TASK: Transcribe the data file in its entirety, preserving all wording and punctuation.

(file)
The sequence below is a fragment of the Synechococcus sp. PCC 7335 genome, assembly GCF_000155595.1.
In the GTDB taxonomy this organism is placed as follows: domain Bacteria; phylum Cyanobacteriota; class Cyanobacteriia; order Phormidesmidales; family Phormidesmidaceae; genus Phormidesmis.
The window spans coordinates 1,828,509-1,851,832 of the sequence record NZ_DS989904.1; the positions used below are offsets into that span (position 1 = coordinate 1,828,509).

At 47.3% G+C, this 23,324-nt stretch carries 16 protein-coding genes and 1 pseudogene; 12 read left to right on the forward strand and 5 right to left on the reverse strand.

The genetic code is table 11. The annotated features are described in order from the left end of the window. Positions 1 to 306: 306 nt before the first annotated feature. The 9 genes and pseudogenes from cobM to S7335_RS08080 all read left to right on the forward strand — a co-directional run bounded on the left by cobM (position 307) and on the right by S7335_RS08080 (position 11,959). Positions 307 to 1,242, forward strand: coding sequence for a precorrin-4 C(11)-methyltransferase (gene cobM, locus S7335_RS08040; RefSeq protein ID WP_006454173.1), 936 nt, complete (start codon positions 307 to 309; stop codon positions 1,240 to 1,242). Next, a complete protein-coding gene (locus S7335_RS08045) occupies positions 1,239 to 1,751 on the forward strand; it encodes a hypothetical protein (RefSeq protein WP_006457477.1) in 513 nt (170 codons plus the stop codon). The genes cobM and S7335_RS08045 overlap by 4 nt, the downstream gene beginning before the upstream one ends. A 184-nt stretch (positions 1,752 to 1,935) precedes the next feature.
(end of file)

The sequence below is a fragment of the Synechococcus sp. PCC 7335 genome, assembly GCF_000155595.1.
In the GTDB taxonomy this organism is placed as follows: domain Bacteria; phylum Cyanobacteriota; class Cyanobacteriia; order Phormidesmidales; family Phormidesmidaceae; genus Phormidesmis.
The window spans coordinates 1,828,509-1,851,832 of the sequence record NZ_DS989904.1; the positions used below are offsets into that span (position 1 = coordinate 1,828,509).

At 47.3% G+C, this 23,324-nt stretch carries 16 protein-coding genes and 1 pseudogene; 12 read left to right on the forward strand and 5 right to left on the reverse strand.

The genetic code is table 11. The annotated features are described in order from the left end of the window. Positions 1 to 306: 306 nt before the first annotated feature. The 9 genes and pseudogenes from cobM to S7335_RS08080 all read left to right on the forward strand — a co-directional run bounded on the left by cobM (position 307) and on the right by S7335_RS08080 (position 11,959). Positions 307 to 1,242, forward strand: coding sequence for a precorrin-4 C(11)-methyltransferase (gene cobM, locus S7335_RS08040; RefSeq protein ID WP_006454173.1), 936 nt, complete (start codon positions 307 to 309; stop codon positions 1,240 to 1,242). Next, a complete protein-coding gene (locus S7335_RS08045) occupies positions 1,239 to 1,751 on the forward strand; it encodes a hypothetical protein (RefSeq protein WP_006457477.1) in 513 nt (170 codons plus the stop codon). The genes cobM and S7335_RS08045 overlap by 4 nt, the downstream gene beginning before the upstream one ends. A 184-nt stretch (positions 1,752 to 1,935) precedes the next feature.